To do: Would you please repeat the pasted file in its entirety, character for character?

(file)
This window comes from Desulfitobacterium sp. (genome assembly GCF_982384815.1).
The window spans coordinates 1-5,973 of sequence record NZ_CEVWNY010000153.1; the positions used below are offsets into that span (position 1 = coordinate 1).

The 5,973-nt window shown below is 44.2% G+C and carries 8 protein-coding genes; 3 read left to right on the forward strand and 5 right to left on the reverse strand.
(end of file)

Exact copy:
This window comes from Desulfitobacterium sp. (genome assembly GCF_982384815.1).
The window spans coordinates 1-5,973 of sequence record NZ_CEVWNY010000153.1; the positions used below are offsets into that span (position 1 = coordinate 1).

The 5,973-nt window shown below is 44.2% G+C and carries 8 protein-coding genes; 3 read left to right on the forward strand and 5 right to left on the reverse strand.